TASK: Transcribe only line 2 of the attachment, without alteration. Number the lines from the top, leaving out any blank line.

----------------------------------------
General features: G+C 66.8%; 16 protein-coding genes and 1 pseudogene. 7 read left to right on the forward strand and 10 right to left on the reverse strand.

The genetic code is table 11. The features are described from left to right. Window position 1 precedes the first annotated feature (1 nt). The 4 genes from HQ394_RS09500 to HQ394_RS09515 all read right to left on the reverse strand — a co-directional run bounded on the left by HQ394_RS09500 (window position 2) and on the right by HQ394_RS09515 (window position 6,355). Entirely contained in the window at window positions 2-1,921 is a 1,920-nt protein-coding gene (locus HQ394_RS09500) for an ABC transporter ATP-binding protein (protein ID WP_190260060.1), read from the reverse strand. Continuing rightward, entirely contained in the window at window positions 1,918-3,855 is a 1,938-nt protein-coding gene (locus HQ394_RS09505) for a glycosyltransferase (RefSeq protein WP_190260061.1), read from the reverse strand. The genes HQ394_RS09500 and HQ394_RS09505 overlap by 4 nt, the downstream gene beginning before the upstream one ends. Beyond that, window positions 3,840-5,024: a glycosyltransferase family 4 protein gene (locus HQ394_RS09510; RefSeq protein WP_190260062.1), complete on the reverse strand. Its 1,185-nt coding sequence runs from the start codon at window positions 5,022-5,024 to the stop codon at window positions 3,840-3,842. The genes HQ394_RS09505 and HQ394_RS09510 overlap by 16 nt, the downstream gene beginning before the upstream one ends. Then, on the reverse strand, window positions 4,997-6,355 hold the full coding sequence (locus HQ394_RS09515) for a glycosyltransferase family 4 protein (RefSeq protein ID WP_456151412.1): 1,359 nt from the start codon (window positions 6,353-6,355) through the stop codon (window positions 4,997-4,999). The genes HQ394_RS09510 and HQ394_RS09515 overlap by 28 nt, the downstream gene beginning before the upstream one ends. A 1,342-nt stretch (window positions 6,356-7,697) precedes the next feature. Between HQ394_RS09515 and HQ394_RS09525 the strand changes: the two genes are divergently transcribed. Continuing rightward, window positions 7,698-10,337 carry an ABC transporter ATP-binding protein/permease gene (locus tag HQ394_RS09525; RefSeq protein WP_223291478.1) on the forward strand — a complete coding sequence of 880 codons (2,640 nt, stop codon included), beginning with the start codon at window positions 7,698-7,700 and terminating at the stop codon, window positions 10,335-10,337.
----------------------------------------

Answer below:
The genetic code is table 11. The features are described from left to right. Window position 1 precedes the first annotated feature (1 nt). The 4 genes from HQ394_RS09500 to HQ394_RS09515 all read right to left on the reverse strand — a co-directional run bounded on the left by HQ394_RS09500 (window position 2) and on the right by HQ394_RS09515 (window position 6,355). Entirely contained in the window at window positions 2-1,921 is a 1,920-nt protein-coding gene (locus HQ394_RS09500) for an ABC transporter ATP-binding protein (protein ID WP_190260060.1), read from the reverse strand. Continuing rightward, entirely contained in the window at window positions 1,918-3,855 is a 1,938-nt protein-coding gene (locus HQ394_RS09505) for a glycosyltransferase (RefSeq protein WP_190260061.1), read from the reverse strand. The genes HQ394_RS09500 and HQ394_RS09505 overlap by 4 nt, the downstream gene beginning before the upstream one ends. Beyond that, window positions 3,840-5,024: a glycosyltransferase family 4 protein gene (locus HQ394_RS09510; RefSeq protein WP_190260062.1), complete on the reverse strand. Its 1,185-nt coding sequence runs from the start codon at window positions 5,022-5,024 to the stop codon at window positions 3,840-3,842. The genes HQ394_RS09505 and HQ394_RS09510 overlap by 16 nt, the downstream gene beginning before the upstream one ends. Then, on the reverse strand, window positions 4,997-6,355 hold the full coding sequence (locus HQ394_RS09515) for a glycosyltransferase family 4 protein (RefSeq protein ID WP_456151412.1): 1,359 nt from the start codon (window positions 6,353-6,355) through the stop codon (window positions 4,997-4,999). The genes HQ394_RS09510 and HQ394_RS09515 overlap by 28 nt, the downstream gene beginning before the upstream one ends. A 1,342-nt stretch (window positions 6,356-7,697) precedes the next feature. Between HQ394_RS09515 and HQ394_RS09525 the strand changes: the two genes are divergently transcribed. Continuing rightward, window positions 7,698-10,337 carry an ABC transporter ATP-binding protein/permease gene (locus tag HQ394_RS09525; RefSeq protein WP_223291478.1) on the forward strand — a complete coding sequence of 880 codons (2,640 nt, stop codon included), beginning with the start codon at window positions 7,698-7,700 and terminating at the stop codon, window positions 10,335-10,337.